Expropriation: Although the land can not be expropriated for the wind or solar farms or for the power lines going to the substation, expropriation can occur for transmission lines going from the substation to the grid.
“Participation is 100 per cent voluntary but neighbours could be affected by those lines even if they do not have wind generators or solar on their land.
Del Colle urged landowners to take into consideration, that “if you decline interest, the developer may find an alternative location, and the new spot may be located nearby, in which case you would experience the impacts without any offsetting revenue”.
Don’t allow these companies to pit neighbour against neighbour, she urged.
“This is a community decision, you have to talk to your community, know what’s there because you might be saying yes to the power plant but your neighbour could be affected. Hold them [companies] to a higher standard, she said.
“Assure yourself and neighbours that there is a pooling compensation built into the contract for adjacent landowners,” said Del Colle.
Work with the company to figure out placement of the wind generators away from neighbouring property lines who aren’t part of the project, and ensure it’s in the contract.
• Gaps in policy:
There are lots of gaps in the policies, but the government needs to weigh the right of the landowner who wants them and the landowner who doesn’t, stated Del Colle. “It’s respecting the people who do want that resource, it’s a balance. “
“It seems strange,” said one resident, “that they [government] have allowed to start without a reclamation plan, no accountability.”
The gap has been identified and they are working on regulations and many other legal issues, said Del Colle.
When asked why the government doesn’t allow wind turbines on crown land, Del Colle replied, the government is looking at it.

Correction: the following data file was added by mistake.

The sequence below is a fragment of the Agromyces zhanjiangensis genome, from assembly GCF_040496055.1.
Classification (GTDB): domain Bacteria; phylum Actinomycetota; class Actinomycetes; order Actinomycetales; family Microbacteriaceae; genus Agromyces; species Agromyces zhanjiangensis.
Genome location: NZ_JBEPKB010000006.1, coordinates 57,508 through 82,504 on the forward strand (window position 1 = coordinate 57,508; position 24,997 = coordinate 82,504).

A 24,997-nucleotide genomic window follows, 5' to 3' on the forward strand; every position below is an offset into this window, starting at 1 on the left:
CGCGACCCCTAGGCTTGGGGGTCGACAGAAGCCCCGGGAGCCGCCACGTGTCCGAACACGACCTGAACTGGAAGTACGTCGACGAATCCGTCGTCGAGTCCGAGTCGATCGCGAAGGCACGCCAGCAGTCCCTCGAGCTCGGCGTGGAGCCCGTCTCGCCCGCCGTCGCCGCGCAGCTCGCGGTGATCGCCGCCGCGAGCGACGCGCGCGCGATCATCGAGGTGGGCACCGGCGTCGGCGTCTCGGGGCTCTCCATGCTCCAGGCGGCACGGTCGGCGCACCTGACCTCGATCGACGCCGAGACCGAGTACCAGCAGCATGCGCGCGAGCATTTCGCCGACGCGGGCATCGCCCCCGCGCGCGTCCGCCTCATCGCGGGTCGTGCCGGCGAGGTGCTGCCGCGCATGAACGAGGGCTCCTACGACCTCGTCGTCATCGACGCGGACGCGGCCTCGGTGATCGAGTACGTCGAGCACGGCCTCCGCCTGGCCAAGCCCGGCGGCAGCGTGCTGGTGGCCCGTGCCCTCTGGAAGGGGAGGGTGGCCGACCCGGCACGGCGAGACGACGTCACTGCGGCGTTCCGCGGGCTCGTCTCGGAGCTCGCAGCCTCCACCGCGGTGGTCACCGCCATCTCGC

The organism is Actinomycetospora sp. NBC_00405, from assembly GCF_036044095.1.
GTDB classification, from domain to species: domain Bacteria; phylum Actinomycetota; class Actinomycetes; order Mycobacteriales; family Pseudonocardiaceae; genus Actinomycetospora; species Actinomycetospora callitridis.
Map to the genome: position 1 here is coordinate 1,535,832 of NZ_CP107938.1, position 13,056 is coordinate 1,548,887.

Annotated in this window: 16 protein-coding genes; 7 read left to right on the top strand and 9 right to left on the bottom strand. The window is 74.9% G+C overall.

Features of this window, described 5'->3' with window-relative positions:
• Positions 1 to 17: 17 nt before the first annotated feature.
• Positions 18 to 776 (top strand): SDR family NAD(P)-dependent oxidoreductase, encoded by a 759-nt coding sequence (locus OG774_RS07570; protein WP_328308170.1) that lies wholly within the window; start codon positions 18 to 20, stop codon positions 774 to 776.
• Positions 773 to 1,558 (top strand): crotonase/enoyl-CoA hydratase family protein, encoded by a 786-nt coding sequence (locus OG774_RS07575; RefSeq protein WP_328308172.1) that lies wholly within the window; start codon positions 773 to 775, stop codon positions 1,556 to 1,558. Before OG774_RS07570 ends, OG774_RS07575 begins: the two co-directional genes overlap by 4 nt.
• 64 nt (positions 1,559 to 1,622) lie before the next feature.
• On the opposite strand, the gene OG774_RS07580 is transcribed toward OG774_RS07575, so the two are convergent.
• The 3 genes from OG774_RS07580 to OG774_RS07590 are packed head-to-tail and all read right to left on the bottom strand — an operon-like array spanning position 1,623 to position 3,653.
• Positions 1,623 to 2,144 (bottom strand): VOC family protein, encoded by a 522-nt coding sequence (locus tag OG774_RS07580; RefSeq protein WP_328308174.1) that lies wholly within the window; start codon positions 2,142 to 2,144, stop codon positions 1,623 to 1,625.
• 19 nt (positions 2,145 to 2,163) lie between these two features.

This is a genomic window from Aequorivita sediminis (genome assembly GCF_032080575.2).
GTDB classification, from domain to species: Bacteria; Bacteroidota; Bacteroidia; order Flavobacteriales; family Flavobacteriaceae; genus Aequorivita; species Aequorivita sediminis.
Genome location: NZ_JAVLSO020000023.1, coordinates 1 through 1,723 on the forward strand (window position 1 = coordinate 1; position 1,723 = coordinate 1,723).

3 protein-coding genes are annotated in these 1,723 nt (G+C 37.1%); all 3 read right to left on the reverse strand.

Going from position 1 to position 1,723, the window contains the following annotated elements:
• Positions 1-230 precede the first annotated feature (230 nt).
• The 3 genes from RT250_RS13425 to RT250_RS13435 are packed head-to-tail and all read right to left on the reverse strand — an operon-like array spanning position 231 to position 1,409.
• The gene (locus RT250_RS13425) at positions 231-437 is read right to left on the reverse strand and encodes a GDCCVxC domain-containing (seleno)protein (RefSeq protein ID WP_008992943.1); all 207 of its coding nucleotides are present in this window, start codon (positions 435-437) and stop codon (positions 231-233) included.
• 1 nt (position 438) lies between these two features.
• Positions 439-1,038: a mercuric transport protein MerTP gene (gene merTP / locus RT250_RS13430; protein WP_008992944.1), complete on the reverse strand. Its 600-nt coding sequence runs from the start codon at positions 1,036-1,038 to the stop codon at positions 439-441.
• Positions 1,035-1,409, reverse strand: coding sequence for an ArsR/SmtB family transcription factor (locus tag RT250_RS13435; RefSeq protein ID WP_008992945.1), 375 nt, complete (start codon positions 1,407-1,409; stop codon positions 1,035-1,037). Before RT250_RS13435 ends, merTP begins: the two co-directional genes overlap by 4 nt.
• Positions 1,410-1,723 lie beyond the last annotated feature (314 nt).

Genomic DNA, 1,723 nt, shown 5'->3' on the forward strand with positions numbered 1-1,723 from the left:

Del Colle sits on several advisory communities as an entity for the Minister of Agriculture however, the renewable energy falls under the Ministery of Alberta Environment and Parks.
Del Colle advises landowners to get a copy of the Second Edition of the Negotiating Renewable Energy Leases and sign up for the emails at email@example.com.
She also noted that landowners need to push their MLA’s and the Premier to close the many gaps that exist for renewable energy companies as new legislation is very slow moving.
Solar and wind leases provide an opportunity to earn extra income for the landowner.
“You have the right to say “no” and if you say “yes”, get a lawyer,” reiterated Michele Del Colle.
County of Paintearth resident Terry Vockeroth spoke up during the question and answer period at the Farmer’s Advocate meeting on Feb. 5 at the Castor Community Hall regarding contracts for renewable energy wind and solar farms. Michele Del Colle, an Energy Utility and Policy Specialist with the Farmer’s Advovate Office, confirming that there are no standard contracts stating, “it’s shocking how they vary from one to another”. Over 110 interested parties were in attendance.
Wind farm in Palm Springs, CA went weeks without generating power during a very calm December, 2017. ECA Review/J. Webster
Wind generator blade broken off at wind farms in Palm Springs, CA. and a structure in the background with no blades. ECA Review/J.Webster